FDA drafts strategy to improve 510(k) process.
A 172-page report released Aug. 4 contains recommendations to help the agency achieve three main objectives: foster device innovation, create a predictable regulatory environment, and enhance device safety. The recommendations contained in the FDA's report were driven by an internal reassessment of the agency's premarket review process, otherwise known as the 510(k) program. Last year, the program was criticized by public health advocates and lawmakers as well as scientists at the Center for Devices and Radiological Health (CDRH), who claimed they were pressured to approve certain products.
The FDA uses the 510(k) program to grant approval to medical devices that are deemed similar to products already on the market. Manufacturers are partial to the program because it often provides them with a cheaper, faster path to market approval. In recent years, concerns have been raised about the 510(k) process, specifically whether it allows medical devices to enter the market without sufficient safety and effectiveness evidence and whether a lack of predictability, consistency and transparency hinders device development.
Last year's criticism about the device approval process led the FDA to create two panels to review the 510(k) program and recommend changes. The recommendations from those panels--the 510(k) Working Group and the Task Force on the Utilization of Science in Regulatory Decision Making--are the result of input from public meetings, open dockets, data analyses and input from CDRH staff.
The preliminary reports are available for public comment and review at www.fda.gov/AboutFDA/CentersOffices/CDRH/CDRHReports.ucm220272.ht m. Once the CDRH has assessed public input, it will announce which recommendations it will adopt, along with projected timelines for doing so, according to a news release from the FDA.
Some of the key recommendations and the public health objectives the report addresses include:
Fostering Device Innovation
* The 510(k) report recommends major improvements to the regulatory pathway for lower-risk novel devices that cannot be cleared through 510(k) but do not warrant the more rigorous premarket approval review applied to higher-risk devices. The report calls for major reforms in the implementation of this process--called the de novo classification process. The recommendations include streamlining the process and clarifying CDRH's expectations for submissions that undergo this type of review.
* The science report recommends that CDRH make better use of scientific experts outside of the agency by developing a web-based network of external experts using social media technology. This network would help CDRH staff leverage outside knowledge without serving in an advisory capacity.
Enhancing Regulatory Predictability
* The 510(k) report recommends that CDRH develop a guidance document defining a subset of moderate-risk (Class II) devices, called Class IIb, for which clinical or manufacturing data typically would be necessary to support a substantial equivalence determination. This guidance document would help clarify the kind of information that should be included in 510(k) submissions so companies can plan accordingly. This would help the center's review staff obtain the type and level of evidence necessary to make well-supported decisions without as much need for time-consuming follow-up requests for information.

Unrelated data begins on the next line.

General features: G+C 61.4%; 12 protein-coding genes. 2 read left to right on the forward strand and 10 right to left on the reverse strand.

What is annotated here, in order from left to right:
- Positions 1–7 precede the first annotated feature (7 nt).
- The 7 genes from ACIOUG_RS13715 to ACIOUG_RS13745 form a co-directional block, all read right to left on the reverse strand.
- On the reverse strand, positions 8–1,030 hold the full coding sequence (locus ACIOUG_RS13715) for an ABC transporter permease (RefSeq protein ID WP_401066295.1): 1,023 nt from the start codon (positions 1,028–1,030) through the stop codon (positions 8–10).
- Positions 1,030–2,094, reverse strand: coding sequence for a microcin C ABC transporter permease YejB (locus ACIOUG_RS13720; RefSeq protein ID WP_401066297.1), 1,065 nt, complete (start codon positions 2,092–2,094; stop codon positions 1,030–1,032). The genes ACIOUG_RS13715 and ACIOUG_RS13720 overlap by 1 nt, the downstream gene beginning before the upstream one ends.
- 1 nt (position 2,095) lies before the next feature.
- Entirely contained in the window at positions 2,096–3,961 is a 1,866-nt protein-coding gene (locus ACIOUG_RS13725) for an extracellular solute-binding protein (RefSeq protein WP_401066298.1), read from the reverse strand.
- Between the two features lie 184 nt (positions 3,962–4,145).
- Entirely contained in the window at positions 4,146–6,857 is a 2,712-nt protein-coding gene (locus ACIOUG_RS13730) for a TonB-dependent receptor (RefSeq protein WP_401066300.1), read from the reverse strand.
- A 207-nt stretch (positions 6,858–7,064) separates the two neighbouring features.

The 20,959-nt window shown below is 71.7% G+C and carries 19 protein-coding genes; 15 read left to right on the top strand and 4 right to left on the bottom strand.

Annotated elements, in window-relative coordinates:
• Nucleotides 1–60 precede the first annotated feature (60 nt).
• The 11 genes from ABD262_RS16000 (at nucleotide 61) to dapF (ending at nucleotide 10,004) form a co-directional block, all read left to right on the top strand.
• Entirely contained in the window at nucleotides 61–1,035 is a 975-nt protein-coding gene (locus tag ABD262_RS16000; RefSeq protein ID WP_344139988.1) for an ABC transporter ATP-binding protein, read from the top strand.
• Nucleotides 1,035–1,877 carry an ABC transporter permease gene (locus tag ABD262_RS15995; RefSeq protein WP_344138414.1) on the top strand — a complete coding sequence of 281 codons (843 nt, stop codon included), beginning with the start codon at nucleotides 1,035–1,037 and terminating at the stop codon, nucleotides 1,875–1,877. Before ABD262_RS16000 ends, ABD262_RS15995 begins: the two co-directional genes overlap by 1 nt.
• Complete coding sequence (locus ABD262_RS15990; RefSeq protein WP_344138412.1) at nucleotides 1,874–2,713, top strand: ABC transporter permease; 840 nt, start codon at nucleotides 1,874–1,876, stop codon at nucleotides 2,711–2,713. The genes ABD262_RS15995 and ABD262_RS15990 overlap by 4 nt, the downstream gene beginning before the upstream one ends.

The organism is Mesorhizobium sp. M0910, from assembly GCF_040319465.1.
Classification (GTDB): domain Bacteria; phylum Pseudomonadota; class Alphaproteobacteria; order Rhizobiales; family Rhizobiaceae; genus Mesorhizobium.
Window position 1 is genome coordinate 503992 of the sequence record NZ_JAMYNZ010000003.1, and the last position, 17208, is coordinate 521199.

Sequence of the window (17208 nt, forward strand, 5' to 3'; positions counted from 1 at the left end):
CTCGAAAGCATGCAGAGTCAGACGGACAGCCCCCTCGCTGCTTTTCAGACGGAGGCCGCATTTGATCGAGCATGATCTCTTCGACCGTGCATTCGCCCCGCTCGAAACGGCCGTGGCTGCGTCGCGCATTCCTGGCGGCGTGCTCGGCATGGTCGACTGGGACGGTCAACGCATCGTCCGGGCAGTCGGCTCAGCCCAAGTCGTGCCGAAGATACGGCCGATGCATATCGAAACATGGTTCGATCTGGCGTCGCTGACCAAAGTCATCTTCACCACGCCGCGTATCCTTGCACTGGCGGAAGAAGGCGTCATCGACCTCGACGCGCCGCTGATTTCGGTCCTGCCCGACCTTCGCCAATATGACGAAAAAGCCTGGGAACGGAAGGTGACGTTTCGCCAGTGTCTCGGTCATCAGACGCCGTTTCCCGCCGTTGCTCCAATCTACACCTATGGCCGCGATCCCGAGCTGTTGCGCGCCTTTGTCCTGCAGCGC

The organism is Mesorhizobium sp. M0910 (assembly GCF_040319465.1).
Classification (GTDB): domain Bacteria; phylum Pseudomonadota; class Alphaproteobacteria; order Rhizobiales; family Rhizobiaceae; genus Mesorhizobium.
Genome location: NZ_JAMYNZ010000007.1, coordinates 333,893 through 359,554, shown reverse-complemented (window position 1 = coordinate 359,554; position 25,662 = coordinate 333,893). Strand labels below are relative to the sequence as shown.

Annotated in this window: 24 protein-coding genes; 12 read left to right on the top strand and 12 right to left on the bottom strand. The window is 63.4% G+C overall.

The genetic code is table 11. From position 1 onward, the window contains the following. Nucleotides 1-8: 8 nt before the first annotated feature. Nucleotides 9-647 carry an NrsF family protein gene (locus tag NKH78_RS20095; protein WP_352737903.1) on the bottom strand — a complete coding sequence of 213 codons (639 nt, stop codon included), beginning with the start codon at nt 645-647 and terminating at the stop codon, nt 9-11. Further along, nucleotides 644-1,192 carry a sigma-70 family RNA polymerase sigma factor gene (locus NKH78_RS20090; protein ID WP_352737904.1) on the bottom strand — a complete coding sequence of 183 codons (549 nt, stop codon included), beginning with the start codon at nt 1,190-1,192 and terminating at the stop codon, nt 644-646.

* The science report recommends use of a standardized "Notice to Industry" letter that would generally be issued as a "Level 1--Immediately in Effect" guidance document to quickly communicate when CDRH has changed its premarket regulatory expectations due to scientific information that has emerged about a certain device type. CDRH currently communicates this kind of information through individual interactions during the review process, which can lead to delays. These letters would provide greater clarity to affected manufacturers, in a timelier manner, about CDRH's expectations with respect to a particular group of devices.
Improving Patient Safety
* The 510(k) report recommends that CDRH consider revising regulations to explicitly require 510(k) submitters to provide a summary of all scientific information known or that the submitter should reasonably know about the safety and effectiveness of the device under review. This currently is not required; as a result, relevant information may not be included in an initial submission. This summary would help CDRH review staff to more efficiently make decisions and potentially avoid extensive follow-up inquiries.
* The 510(k) report recommends that CDRH develop a guidance document that clarifies when a device should not be used as a predicate, such as when the device has been removed from the market because of safety concerns. The report also suggests the center create a regulation that would clarify the circumstances under which the center would rescind 510(k) clearance to remove an unsafe device from the market and preclude its use as a predicate and consider whether additional authority is needed.
* Both reports recommend that CDRH build upon public databases to include meaningful, up-to-date information that supports good decision making and promotes the safe use of devices. This could be accomplished by improving the current 510(k) database by including summaries of FDA review decisions, current labeling and photos. In addition, the science report recommends that CDRH build upon the existing transparency website to provide more immediate information on device regulations.
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|Title Annotation:||Industry News|
|Publication:||Orthopedic Design & Technology|
|Date:||Sep 1, 2010|
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